I can assure you Jack11111 it is true. If it wasn't for the fear of repercussions I would happily give you further details including manual and SUPP references. I assume you don't believe it because it sounds so absurd?
Well, I fully understand that and it's why I put it out there for comment. The obvious thought initially was "is it just Me?" I'm glad you don't believe it. It's the response I was hoping for.
Please realize that this procedure has now been changed but was in play over the last 3 months.
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Old 13th Mar 2016, 03:57
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What sort of "terrain" is around 41,000 feet?

Or am I missing something?




"There is an airline over the last 3 months that has maintained a procedure on certain routes at cruise altitudes up to 41000ft,"
"The requirement was due to terrain but with no work done on escape routes, this was the fix."


Mount Everest is called the world's highest mountain because it has the "highest elevation above sea level". We could also say that it has the "highest altitude". The peak of Mount Everest is 8,850 meters (29,035 feet) above sea level. No other mountain on Earth has a higher altitude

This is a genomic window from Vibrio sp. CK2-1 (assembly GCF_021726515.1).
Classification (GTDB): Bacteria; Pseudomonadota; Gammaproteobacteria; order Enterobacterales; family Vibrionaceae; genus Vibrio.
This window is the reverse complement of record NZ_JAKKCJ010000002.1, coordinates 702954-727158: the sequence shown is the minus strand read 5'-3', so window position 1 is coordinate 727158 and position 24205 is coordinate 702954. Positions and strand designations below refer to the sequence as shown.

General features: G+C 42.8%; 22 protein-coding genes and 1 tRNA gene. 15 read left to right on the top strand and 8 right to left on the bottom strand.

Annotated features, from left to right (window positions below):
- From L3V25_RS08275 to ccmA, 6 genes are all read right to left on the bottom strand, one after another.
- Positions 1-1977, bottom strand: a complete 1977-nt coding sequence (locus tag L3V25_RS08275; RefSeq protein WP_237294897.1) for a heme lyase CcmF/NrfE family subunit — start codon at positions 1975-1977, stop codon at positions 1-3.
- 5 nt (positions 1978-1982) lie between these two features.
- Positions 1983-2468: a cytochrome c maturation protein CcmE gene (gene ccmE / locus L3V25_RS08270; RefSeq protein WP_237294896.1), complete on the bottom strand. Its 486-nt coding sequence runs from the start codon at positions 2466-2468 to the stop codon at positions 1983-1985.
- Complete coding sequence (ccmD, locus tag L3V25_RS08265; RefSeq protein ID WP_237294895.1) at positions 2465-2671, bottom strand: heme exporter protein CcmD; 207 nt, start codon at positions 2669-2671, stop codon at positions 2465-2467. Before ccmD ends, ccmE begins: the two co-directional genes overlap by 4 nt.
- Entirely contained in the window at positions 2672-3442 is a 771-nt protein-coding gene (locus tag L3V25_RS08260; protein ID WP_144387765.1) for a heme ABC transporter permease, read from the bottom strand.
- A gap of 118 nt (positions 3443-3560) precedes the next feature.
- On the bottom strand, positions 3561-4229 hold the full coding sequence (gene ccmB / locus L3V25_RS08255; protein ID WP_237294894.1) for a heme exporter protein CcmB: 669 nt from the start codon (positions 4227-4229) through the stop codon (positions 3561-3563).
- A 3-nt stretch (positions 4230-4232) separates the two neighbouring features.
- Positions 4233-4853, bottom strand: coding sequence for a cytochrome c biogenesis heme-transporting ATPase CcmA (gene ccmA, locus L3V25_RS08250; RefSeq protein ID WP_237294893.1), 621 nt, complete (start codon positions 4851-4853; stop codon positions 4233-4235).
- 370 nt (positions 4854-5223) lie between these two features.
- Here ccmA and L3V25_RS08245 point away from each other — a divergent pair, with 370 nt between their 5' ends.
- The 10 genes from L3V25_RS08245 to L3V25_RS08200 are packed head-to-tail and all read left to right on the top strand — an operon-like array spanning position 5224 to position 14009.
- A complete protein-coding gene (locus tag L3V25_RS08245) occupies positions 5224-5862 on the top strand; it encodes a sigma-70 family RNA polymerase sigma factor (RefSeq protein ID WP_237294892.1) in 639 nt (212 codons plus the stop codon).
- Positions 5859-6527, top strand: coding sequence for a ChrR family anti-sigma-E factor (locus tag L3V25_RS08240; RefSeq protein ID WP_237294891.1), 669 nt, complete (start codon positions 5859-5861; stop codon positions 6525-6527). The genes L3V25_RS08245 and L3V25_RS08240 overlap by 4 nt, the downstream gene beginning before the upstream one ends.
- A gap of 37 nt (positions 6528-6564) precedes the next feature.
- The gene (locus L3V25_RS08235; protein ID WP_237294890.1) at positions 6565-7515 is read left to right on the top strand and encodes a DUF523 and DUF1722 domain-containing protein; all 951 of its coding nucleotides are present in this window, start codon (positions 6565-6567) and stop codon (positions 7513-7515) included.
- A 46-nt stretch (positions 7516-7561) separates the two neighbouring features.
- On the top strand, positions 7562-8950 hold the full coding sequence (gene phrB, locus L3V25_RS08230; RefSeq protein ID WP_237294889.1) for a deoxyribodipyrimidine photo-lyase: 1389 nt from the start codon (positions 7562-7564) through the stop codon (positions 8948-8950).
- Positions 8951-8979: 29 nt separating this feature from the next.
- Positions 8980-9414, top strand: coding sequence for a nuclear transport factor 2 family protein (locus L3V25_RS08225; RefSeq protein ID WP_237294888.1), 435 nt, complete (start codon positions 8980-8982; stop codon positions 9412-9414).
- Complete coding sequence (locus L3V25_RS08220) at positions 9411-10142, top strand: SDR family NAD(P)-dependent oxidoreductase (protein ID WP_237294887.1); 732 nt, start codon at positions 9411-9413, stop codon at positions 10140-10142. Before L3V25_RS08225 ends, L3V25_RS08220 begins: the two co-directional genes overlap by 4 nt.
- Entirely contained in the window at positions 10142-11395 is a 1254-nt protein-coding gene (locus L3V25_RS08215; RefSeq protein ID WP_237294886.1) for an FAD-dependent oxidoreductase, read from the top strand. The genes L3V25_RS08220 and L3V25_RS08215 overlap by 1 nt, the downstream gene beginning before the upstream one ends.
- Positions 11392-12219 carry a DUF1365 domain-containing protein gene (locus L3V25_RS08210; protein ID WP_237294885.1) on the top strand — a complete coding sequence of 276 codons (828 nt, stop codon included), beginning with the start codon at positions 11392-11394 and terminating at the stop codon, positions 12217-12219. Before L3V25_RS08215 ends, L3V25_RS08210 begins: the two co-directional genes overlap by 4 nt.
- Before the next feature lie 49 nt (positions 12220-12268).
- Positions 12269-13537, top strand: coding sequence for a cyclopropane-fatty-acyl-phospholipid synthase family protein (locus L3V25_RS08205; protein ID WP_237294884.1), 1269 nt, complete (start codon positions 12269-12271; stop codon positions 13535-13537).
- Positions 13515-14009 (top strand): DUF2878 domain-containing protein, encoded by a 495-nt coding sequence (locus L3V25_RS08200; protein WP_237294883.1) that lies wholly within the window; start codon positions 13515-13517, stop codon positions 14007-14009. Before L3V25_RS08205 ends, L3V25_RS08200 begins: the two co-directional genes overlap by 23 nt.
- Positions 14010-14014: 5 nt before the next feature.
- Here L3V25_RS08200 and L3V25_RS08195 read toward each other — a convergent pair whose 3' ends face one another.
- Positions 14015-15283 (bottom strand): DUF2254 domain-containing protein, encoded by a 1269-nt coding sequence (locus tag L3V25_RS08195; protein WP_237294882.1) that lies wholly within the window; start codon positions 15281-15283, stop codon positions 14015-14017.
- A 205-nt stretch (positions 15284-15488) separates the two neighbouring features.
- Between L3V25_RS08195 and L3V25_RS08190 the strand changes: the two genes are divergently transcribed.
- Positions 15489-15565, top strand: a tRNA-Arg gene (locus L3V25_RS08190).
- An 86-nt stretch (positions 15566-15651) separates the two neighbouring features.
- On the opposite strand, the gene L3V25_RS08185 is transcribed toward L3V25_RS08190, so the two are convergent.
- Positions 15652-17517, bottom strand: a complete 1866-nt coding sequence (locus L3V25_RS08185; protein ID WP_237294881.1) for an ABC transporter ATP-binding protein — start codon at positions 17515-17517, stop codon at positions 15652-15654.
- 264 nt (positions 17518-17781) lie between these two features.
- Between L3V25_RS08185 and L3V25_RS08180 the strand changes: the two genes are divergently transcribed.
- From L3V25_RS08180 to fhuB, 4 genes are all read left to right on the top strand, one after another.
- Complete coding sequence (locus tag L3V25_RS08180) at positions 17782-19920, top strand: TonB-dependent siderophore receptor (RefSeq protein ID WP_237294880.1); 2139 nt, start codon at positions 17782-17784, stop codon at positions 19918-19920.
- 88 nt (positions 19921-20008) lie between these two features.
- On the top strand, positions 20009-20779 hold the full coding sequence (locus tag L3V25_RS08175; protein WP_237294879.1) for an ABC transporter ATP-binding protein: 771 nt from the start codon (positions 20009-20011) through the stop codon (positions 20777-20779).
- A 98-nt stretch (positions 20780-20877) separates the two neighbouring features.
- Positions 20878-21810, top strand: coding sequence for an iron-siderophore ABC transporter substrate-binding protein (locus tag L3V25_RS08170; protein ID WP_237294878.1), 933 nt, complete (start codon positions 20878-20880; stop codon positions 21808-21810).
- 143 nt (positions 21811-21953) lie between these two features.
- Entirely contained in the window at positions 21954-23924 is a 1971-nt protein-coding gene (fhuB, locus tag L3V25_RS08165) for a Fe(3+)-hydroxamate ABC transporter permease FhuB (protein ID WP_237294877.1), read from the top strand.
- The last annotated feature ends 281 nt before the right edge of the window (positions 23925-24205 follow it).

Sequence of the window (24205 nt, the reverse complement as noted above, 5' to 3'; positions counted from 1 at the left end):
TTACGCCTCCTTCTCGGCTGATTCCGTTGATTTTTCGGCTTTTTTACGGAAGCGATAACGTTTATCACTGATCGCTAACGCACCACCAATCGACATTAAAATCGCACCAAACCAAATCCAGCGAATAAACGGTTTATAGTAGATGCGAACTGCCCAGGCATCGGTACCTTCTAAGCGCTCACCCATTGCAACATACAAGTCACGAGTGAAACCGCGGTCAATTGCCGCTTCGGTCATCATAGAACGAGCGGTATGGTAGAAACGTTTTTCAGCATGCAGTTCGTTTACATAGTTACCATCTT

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Old 13th Mar 2016, 11:47
  #48 (permalink)  
 
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Drift down

Band a lot
It is not quite as simple as being above the terrain. If you have an engine failure or lose pressure at high level you must descend in accordance with a plan. The drift down must end above the terrain so where the terrain is higher than 10.00 you need to put some thought into it ahead of the problem, preferably before flight but in the cruise before reaching the higher terrain will do. Being above the highest terrain in the world sounds great but doesn't solve the problem
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Old 13th Mar 2016, 11:54
  #49 (permalink)  


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The risk of a descent on track is tiny compared to the risk of remaining level and losing consciousness.
And both would carry a similar risk of collision with an aircraft below - but with a "push the yoke forward quick" response, at least the crew of the troubled aircraft would have a chance of seeing and avoiding a potential collision
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Old 13th Mar 2016, 17:26
  #50 (permalink)